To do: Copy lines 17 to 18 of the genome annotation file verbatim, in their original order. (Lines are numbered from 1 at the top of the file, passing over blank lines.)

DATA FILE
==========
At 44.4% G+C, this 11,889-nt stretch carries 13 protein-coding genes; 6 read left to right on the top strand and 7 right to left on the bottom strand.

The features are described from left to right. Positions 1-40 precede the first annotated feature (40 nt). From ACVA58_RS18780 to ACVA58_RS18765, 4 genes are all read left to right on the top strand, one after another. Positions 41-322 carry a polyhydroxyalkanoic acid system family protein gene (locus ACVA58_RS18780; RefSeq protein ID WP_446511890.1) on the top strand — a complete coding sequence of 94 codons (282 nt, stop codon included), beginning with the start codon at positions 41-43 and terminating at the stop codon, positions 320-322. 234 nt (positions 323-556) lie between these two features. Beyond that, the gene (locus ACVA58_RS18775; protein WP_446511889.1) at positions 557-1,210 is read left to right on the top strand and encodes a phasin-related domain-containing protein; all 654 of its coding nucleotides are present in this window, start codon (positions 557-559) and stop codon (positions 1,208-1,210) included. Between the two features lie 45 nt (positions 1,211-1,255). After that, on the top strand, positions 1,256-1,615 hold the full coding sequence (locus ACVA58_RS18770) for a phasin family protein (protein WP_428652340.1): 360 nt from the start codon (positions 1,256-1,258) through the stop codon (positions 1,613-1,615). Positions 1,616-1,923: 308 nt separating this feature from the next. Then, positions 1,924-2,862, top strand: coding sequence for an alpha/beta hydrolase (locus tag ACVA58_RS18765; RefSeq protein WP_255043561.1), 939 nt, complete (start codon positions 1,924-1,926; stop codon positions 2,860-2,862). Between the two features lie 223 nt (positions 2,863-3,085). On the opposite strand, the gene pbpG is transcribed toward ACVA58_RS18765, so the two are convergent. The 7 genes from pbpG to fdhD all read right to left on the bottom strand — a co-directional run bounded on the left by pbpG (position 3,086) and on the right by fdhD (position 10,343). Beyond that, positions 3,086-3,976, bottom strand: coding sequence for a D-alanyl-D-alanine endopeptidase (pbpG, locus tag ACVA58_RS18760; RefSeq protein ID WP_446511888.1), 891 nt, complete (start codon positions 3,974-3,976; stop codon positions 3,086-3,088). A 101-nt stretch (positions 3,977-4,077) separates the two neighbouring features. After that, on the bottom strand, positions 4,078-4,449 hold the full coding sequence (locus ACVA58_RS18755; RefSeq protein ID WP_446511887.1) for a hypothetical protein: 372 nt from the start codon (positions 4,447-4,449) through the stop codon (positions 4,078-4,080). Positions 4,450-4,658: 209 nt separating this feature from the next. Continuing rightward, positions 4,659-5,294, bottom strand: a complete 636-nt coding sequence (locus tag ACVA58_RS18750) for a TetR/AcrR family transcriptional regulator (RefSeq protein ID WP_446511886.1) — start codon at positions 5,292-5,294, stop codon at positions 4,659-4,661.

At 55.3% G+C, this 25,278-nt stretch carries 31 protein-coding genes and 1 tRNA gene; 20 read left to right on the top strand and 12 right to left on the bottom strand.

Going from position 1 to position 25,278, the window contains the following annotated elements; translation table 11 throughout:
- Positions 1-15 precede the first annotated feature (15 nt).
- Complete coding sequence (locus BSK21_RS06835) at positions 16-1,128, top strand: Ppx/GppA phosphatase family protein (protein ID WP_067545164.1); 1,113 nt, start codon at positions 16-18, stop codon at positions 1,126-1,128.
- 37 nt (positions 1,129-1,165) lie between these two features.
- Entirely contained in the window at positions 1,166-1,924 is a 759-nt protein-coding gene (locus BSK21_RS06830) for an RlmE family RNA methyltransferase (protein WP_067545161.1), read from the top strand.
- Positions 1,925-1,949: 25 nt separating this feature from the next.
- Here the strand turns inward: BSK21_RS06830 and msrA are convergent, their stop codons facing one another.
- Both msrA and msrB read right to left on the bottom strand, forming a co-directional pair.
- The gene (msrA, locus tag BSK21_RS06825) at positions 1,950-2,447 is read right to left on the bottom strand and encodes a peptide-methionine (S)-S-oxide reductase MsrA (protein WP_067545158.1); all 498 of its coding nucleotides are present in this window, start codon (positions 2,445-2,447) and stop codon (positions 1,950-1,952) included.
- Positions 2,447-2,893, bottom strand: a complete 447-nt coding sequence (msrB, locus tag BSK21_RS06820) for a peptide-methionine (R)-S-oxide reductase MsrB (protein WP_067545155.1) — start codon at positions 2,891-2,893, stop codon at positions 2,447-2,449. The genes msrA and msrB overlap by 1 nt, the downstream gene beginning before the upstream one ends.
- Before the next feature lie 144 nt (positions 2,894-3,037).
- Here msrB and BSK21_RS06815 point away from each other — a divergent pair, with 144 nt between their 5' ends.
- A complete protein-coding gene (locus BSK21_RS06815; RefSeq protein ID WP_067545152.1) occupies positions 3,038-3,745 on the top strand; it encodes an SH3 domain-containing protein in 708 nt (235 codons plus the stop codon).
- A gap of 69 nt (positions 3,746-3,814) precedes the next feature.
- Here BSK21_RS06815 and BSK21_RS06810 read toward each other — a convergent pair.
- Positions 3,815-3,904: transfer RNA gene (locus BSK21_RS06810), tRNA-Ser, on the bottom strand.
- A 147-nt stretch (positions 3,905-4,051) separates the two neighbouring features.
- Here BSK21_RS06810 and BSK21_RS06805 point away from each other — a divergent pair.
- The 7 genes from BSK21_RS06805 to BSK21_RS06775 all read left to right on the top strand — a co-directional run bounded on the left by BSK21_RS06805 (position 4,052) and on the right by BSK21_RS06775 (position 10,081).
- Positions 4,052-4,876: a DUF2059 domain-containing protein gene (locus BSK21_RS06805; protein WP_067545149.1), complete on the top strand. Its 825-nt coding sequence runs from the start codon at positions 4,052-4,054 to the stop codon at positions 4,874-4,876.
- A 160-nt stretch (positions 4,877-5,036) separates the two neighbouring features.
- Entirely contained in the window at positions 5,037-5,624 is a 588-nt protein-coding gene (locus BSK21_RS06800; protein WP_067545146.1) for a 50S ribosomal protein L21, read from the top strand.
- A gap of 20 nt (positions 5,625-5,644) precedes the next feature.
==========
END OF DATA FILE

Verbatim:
- A gap of 69 nt (positions 3,746-3,814) precedes the next feature.
- Here BSK21_RS06815 and BSK21_RS06810 read toward each other — a convergent pair.